The USA 144 decoy passed close to the Andromeda Galaxy (M31) and was caught together with this galaxy and a Breeze-M tank (2011-021C, from the Telstar 14R launch):
The session on geostationary satellites later in the evening was ended by incoming cirrus, but not before a fair number of objects was imaged.
A UNID geosat in Orion
Among them was a bright unidentified object in an 8-degree inclined (near-) geostationary orbit captured in several images.
The images below (overview, and then details) show it in Orion together with the Orion nebula, a Chinese r/b (Beidou CZ-3C r/b, 2010-024B), and the classified SIGINT objects Mentor 5 (USA 237, 2012-034A) and Vortex 6 (1989-035A).
While the object is unidentified at the moment, it probably is a commercial geostationary satellite that is being moved to a new slot or to a graveyard orbit: but with the tracking network of USSTRATCOM not having noted this yet.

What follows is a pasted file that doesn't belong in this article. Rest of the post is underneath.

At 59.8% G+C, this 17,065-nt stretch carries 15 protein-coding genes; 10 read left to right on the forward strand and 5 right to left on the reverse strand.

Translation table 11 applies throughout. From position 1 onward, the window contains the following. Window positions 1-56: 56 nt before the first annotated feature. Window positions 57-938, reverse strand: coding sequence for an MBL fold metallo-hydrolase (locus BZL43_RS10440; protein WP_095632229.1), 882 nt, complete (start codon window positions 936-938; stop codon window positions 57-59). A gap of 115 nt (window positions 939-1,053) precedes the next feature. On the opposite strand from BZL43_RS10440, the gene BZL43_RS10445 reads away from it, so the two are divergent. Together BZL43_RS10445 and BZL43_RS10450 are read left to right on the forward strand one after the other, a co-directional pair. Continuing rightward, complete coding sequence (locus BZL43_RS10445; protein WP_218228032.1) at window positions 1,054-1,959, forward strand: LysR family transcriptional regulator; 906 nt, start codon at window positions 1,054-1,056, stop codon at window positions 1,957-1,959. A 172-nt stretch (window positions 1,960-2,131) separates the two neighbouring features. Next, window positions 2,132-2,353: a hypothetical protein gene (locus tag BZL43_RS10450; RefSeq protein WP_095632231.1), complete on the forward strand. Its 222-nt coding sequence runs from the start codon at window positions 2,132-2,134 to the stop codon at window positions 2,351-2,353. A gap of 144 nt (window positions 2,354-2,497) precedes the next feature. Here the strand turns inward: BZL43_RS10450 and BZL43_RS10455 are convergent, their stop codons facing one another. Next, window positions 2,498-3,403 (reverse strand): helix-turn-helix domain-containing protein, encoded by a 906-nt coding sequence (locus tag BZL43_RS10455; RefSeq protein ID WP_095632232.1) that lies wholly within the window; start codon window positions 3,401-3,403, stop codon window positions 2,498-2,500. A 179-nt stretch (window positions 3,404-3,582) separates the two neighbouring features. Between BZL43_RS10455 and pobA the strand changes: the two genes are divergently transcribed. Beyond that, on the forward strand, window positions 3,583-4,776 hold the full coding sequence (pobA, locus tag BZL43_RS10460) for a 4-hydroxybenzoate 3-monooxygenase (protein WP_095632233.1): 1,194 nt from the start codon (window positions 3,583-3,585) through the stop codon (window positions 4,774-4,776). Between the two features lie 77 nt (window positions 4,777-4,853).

For the moment, the object has been designated as Unknown 121118. It moves in this very approximate orbit (calculated by Mike McCants):
Unknown 121118 1 99991U 12009B 12323.84298080 0.00000000 00000-0 00000-0 0 02 2 99991 8.1179 50.0556 0005003 274.8696 85.1304 1.00270000 07
Initially, I thought it might be the same "unid" reported by Greg in the same general area the day before, but it turns out to be another object. Greg's "unid" was identified by Mike as 2010-024B, a Beidou CZ-3 r/b, actually the same object that can be seen close to USA 237 in the images above.
UPDATE 19-11-2012, 20:20 UT: Greg Roberts just mailed me that he recovered the UNID from South Africa at virtually the same position, so it is geostationary. See follow-up post here.